Page 3

This page of the report describes a single vehicle involved in the accident. One copy of this page will be published for each vehicle involved in the accident.

Motor Vehicle Information

  • VIN (Vehicle Identification Number)
  • Make: e.g., Ford, Honda
  • Model: e.g., F-150, Civic
  • Color
  • Year
  • Road on which the vehicle was traveling
  • Direction of travel: e.g., Northbound, Eastbound
  • Plate number
  • Plate state: State that issued license plate
  • Total lanes in the roadway

Motor Vehicle Crash Information

  • Sequence of Events (Up to 4 in chronological order): This section allows the officer to outline the sequence of events leading up to the crash. They can choose up to four options, categorized as:
  • Non-collision events: This could include things like a mechanical failure causing a vehicle to veer off the road, a medical episode incapacitating the driver, or a tire blowout.
  • Collision with person, motor vehicle or non-fixed objects events: This covers the most common types of crashes, like hitting another car, a pedestrian, a cyclist, or a guardrail.
  • Collision with fixed objects event: This describes a crash where the vehicle hit a stationary object like a tree, building, or utility pole.
  • Motor vehicle action: This section identifies the action the vehicle was taking just before the crash.
  • Contributing circumstances, motor vehicle (Up to 2): This section helps identify potential factors within the vehicle that might have contributed to the crash.
  • Posted/statutory speed limit: This specifies the posted speed limit on the road where the crash occurred.
  • Towed: This is a simple question field indicating whether the vehicle required towing from the scene.
  • Towed to: If the answer to “Towed?” is yes, this section captures the destination where the vehicle was towed.
  • Body Type: This identifies the body style of the vehicle (e.g., Sedan, SUV, Pickup Truck, Motorcycle)
  • Motor Vehicle Damage Diagram: This section includes a visual representation of the damage sustained by the vehicle. It typically includes:
    • Initial contact point: The spot on the vehicle where the collision first occurred.
    • Damaged Areas (Up to 3): This allows the officer to select up to three areas of the vehicle that received damage (e.g., Front Left Bumper, Rear Right Quarter Panel)
    • Extent of Damage
  • Motor Vehicle Type: This clarifies the state of the vehicle at the time of the crash. Options could include:
    • In Operation
    • Parked
    • Working Vehicle/Equipment
    • Non-Collision Vehicle: The vehicle was involved in the crash but did not collide with anything (e.g., a car rear-ended by another car that then hit a third car).
  • Trafficway Description: This section describes the type of roadway where the crash occurred (e.g., Two-way not divided, two-way divided, etc.).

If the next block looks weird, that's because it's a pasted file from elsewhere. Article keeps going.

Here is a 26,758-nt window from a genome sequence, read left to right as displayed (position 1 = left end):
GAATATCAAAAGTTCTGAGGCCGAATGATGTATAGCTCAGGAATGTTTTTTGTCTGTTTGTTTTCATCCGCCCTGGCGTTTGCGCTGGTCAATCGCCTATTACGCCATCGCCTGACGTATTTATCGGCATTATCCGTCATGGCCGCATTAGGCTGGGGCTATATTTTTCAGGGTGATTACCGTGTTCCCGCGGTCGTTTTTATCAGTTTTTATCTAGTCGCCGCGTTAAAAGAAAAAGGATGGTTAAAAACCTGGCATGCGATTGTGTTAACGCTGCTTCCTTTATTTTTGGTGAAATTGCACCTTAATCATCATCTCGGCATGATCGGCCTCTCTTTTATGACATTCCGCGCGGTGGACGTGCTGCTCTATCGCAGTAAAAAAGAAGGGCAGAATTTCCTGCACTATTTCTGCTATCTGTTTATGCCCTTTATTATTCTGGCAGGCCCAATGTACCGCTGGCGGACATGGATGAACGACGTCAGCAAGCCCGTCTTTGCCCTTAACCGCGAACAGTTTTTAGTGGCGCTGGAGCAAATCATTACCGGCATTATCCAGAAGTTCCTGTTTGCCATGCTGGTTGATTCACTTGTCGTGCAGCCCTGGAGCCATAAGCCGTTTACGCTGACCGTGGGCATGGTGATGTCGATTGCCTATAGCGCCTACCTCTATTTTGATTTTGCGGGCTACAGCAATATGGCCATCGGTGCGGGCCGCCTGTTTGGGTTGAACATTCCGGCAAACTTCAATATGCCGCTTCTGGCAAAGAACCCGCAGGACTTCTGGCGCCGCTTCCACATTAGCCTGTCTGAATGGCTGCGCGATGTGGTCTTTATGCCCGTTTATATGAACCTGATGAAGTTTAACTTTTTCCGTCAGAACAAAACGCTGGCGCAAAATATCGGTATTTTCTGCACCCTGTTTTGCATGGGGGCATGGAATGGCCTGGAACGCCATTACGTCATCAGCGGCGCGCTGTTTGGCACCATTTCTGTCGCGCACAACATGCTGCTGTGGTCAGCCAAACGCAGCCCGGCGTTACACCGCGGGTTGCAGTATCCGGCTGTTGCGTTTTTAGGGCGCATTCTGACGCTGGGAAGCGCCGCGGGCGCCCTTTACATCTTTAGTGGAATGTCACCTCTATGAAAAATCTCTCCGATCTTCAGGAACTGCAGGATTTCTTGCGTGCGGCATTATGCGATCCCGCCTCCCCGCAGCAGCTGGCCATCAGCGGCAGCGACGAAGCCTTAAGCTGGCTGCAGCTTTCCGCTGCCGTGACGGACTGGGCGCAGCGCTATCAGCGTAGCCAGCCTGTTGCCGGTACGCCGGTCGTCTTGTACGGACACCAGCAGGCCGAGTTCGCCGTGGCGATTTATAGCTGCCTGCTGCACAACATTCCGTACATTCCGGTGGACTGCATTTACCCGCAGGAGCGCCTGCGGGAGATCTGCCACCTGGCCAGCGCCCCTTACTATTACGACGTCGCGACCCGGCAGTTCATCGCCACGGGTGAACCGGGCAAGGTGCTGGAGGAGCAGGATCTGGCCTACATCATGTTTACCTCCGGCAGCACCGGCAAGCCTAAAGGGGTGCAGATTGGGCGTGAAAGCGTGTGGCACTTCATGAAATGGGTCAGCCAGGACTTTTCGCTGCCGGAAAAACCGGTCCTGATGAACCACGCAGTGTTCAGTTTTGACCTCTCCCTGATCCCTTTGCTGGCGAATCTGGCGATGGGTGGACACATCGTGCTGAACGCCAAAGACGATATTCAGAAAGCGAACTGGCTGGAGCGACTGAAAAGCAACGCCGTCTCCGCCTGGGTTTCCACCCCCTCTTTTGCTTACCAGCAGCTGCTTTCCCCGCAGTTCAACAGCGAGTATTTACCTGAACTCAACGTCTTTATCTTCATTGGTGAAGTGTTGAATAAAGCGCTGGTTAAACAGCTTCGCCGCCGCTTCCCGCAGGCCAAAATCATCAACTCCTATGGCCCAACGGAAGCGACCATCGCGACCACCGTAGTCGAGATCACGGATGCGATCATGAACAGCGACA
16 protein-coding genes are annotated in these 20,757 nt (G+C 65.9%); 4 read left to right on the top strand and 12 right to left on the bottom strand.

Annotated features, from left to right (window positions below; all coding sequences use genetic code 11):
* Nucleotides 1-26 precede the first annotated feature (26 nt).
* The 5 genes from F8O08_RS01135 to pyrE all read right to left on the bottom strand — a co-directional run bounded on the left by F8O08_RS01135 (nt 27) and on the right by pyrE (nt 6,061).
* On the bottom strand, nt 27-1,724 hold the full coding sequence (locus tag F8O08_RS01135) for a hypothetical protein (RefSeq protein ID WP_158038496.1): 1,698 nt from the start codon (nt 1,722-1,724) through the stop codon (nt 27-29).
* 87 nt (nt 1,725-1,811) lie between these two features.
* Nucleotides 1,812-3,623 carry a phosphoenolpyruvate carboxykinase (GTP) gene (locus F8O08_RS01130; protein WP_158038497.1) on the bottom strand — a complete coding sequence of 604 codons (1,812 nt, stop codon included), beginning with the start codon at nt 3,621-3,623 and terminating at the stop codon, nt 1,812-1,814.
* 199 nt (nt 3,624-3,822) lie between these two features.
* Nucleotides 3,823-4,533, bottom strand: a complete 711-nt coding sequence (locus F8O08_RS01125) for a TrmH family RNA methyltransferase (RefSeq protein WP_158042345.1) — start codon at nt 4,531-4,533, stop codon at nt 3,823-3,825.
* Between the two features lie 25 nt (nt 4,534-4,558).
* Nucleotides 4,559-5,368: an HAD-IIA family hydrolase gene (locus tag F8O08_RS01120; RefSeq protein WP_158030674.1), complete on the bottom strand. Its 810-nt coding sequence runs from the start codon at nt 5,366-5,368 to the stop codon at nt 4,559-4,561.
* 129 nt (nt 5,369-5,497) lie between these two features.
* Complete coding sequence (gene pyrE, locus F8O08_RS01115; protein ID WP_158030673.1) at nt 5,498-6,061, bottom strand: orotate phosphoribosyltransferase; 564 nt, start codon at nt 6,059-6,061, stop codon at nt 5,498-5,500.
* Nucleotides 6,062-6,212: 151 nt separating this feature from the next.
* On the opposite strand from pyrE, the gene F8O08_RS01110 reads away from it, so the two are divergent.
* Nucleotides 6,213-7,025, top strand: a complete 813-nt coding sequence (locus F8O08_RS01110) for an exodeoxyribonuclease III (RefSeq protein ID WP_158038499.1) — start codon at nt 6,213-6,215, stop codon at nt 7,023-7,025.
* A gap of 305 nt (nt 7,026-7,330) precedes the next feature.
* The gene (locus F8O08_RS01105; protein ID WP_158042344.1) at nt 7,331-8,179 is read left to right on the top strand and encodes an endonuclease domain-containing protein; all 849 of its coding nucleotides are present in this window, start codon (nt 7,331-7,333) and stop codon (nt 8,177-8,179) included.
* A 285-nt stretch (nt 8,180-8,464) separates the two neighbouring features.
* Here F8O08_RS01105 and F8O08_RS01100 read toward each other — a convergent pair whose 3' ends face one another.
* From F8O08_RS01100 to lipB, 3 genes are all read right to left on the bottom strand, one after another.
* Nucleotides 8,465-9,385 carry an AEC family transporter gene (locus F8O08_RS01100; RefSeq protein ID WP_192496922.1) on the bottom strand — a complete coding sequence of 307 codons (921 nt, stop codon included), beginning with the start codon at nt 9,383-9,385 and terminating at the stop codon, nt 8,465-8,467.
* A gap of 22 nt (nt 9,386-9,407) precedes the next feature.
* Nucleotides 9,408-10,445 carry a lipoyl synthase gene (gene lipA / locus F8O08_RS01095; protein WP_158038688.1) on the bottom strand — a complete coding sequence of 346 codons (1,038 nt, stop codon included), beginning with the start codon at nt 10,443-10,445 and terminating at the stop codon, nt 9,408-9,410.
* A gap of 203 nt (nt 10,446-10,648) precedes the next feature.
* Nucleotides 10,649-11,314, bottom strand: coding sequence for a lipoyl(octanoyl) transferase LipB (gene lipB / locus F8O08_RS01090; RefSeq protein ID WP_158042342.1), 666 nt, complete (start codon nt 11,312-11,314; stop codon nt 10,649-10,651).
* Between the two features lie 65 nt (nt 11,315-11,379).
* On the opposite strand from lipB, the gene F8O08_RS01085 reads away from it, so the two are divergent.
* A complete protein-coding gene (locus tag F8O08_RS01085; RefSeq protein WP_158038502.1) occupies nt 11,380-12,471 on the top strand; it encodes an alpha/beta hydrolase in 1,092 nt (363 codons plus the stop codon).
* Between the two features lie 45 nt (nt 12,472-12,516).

• Roadway Grade: This describes the incline or decline of the road at the crash site (e.g., Level, Uphill, Downhill).
  • Roadway Alignment: This describes the curvature of the road at the crash site (e.g., Straight, Curved Left/Right).
  • Traffic Control Device Type: This identifies any traffic control devices present at the scene, such as traffic lights, stop signs, or yield signs.
  • Traffic Control Device Functional: This is a yes/no question indicating whether the identified traffic control device was functioning properly at the time of the crash.

Insurance Information

The vehicle’s insurance company, policy number, and expiration date are noted at the bottom of page 3.

Page 4

Page 4 of the Connecticut Uniform Police Crash Report delves into the ownership details of the vehicle involved in the accident. Assuming the operator of the vehicle was not the owner, this section acts as a vital resource for contacting the owner, filing insurance claims, and, ultimately, determining liability.

The final section on Page 4 sheds light on any property, besides the vehicles themselves, that was damaged during the crash. This helps paint a clearer picture of the accident’s full impact and identify potential claims that may arise.

Page 5

Page 5 contains relevant information about the driver. A complete report will include one sheet per driver involved in the accident.

License Information

This includes the license number of the driver and the state it is registered to. Beneath this are the following fields:

  • Driver License Jurisdiction: This contains different jurisdictions of licenses, such as state licenses, tribal nation licenses, federal, Canadian, and Mexican licenses, etc.
  • License Class: This categorizes the driver’s license based on the type of vehicle they are authorized to operate (e.g., Class C for cars, Class A for commercial vehicles).
  • Commercial License (Y/N)
  • Endorsements: This section lists any special endorsements on the driver’s license, such as for motorcycles or school buses.

Driver Information

  • Ejection: Whether the driver was completely (fully ejected), partially (partially ejected), or not ejected (not ejected) from the vehicle during the crash.
  • Restraint System: This indicates whether the driver was wearing a seatbelt (seatbelt) or not (no seatbelt).